* HuffPo reports that the White House will make a major push for an extension of unemployment benefits, along with Congressional Dems who will push for the same in budget talks — which is encouraging for those who want the economy to be the top priority for Dems in upcoming fiscal fights.

* Bill Scher with a pithy post laying out the wonky substantive case against the silly Obamacare-Katrina comparisons.

* Jamelle Bouie also does a nice job on the Obamacare-Katrina comparison. A taste:

Failing to build a website that can reliably provide health-care coverage to consumers — a noble goal hindered by flawed implementation — is categorically different than a non-response to a natural disaster that claimed thousands of lives.

* Jonathan Chait tallies up all the other previous crises that were deemed Katrina-like fiascos for Obama, and concludes:

If every one of Obama’s Katrinas were an actual Katrina, America as we know it would long since have ceased to exist and we’d be living in a watery post-apocalyptic hellscape.

Only a few months ago, high profile pundits confidently suggested Obama’s “weakness” after the Syria mess would badly hobble his chances in the government shutdown and debt limit fight.

* Kevin Drum on the silly pundit obsession with Obama’s sky-is-falling health law presser yesterday. Seriously. What matters is whether the policy works over time. This is nuts.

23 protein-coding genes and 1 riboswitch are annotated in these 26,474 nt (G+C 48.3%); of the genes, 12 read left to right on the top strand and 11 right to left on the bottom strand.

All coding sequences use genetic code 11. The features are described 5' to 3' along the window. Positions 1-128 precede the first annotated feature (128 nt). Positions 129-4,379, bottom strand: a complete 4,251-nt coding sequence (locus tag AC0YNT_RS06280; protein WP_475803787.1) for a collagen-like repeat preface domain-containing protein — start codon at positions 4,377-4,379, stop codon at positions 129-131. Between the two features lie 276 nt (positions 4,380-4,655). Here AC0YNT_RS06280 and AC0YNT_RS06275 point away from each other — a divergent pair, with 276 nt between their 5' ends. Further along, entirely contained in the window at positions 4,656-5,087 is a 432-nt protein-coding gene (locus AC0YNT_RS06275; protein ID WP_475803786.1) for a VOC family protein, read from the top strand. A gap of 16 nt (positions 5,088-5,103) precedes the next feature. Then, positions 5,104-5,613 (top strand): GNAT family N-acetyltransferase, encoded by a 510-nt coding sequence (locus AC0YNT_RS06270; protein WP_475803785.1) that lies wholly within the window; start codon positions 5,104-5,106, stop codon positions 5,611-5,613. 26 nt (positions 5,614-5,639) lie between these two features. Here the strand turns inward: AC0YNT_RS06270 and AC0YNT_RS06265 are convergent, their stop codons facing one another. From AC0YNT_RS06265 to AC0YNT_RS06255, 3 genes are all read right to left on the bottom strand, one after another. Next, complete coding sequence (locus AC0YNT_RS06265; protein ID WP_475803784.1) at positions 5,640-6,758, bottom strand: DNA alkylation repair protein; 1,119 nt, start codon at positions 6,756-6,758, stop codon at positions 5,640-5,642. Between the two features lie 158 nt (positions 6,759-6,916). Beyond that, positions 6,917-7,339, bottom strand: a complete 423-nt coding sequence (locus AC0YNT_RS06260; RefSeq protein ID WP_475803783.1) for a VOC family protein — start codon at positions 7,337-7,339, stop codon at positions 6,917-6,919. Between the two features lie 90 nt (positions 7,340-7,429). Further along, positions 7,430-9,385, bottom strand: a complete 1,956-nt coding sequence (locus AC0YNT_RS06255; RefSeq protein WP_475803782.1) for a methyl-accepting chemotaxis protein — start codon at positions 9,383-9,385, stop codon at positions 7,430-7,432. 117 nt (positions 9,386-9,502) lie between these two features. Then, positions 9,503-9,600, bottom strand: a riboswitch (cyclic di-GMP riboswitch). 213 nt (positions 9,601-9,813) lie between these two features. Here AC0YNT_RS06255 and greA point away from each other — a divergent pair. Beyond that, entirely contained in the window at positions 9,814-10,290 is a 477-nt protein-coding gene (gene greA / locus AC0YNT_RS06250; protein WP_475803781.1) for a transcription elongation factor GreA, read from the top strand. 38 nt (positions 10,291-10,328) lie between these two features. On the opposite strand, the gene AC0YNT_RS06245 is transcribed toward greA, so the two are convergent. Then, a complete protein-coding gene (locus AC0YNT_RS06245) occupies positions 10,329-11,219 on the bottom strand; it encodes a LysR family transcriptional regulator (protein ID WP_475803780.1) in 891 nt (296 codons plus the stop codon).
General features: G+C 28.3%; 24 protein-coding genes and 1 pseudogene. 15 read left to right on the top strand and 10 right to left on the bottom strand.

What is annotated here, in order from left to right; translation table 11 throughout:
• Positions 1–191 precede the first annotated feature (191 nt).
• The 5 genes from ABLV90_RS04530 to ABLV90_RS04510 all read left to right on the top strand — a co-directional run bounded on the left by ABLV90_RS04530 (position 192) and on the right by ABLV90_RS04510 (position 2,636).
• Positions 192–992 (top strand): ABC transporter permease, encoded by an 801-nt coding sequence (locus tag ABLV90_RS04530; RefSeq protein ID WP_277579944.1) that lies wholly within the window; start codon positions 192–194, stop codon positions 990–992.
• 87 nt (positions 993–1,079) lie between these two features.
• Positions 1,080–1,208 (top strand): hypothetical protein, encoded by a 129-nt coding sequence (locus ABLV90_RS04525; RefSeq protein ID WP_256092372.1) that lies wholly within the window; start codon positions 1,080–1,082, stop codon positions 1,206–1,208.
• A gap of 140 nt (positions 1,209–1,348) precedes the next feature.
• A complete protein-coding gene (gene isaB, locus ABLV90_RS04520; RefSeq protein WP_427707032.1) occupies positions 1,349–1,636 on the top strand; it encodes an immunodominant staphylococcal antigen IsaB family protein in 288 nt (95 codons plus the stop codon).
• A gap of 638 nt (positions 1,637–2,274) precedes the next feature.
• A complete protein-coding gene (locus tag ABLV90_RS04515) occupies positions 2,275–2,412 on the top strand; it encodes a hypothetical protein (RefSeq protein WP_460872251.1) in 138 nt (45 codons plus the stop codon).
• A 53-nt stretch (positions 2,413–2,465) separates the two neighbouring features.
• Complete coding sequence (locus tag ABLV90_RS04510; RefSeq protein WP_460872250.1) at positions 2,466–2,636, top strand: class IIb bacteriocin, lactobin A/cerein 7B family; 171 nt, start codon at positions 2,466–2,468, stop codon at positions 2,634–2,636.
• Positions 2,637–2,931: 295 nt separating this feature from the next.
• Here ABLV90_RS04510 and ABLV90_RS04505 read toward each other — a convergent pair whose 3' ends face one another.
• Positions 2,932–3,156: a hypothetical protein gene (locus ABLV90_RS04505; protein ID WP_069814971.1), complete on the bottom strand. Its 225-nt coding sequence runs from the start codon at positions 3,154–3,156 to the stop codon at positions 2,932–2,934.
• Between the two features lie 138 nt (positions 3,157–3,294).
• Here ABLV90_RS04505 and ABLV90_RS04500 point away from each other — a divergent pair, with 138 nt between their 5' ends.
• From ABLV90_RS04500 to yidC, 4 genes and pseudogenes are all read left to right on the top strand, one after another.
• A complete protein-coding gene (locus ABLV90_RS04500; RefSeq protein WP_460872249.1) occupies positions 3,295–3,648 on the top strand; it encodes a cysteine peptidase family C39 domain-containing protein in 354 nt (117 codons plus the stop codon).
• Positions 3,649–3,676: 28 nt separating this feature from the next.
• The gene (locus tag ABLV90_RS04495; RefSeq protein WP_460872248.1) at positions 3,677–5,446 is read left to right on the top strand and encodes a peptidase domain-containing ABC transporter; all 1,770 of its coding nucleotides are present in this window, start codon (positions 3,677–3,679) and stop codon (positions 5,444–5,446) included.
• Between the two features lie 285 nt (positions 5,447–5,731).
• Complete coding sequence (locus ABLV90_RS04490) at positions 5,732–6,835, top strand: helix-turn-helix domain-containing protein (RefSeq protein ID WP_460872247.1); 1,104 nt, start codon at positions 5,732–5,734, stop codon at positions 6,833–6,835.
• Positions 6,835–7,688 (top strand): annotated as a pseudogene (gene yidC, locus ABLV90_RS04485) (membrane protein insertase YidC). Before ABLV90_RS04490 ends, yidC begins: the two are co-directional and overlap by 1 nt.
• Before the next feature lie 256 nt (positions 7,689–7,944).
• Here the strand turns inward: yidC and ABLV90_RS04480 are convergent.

* Meanwhile, Ed Kilgore makes short work of the “Obama and Dems in epic free fall” narrative. I repeat: This is nuts.

* Jonathan Bernstein on why predictions of doom here and disaster there just aren’t in line with how public opinion actually works.

* Jonathan Cohn has a good take on today’s House passage of the GOP bill to fix Obamacare by gutting it, and why it shows Dems are basically standing behind the law, for now, anyway.

* Andrew Rosenthal on the total lack of any coherent policy rationale that could be motivating the 39 Dems that did vote for the fake GOP fix.

* Here’s a list of those 39 Dems.

* Steve Benen is right: The campaign to deliberately dissuade young people from signing on to Obamacare explicitly to make the law fail is an under-covered story.

* Joe Conason is understandably puzzled: “Suddenly, everyone in Washington is intensely concerned about Americans losing their health coverage.”

* Benjy Sarlin has a good deconstruction of Mitt Romney’s supposed embrace of immigration reform, which got some attention today, but as Sarlin shows, there’s just not much there there, which will startle those who closely followed Romney’s policy positions in 2012.

* And this is just the right note on which to end a deeply dispiriting week: Jonathan Capehart valiantly wrestles with Sarah Palin’s effort to justify her comparison of future debt with slavery.

What else?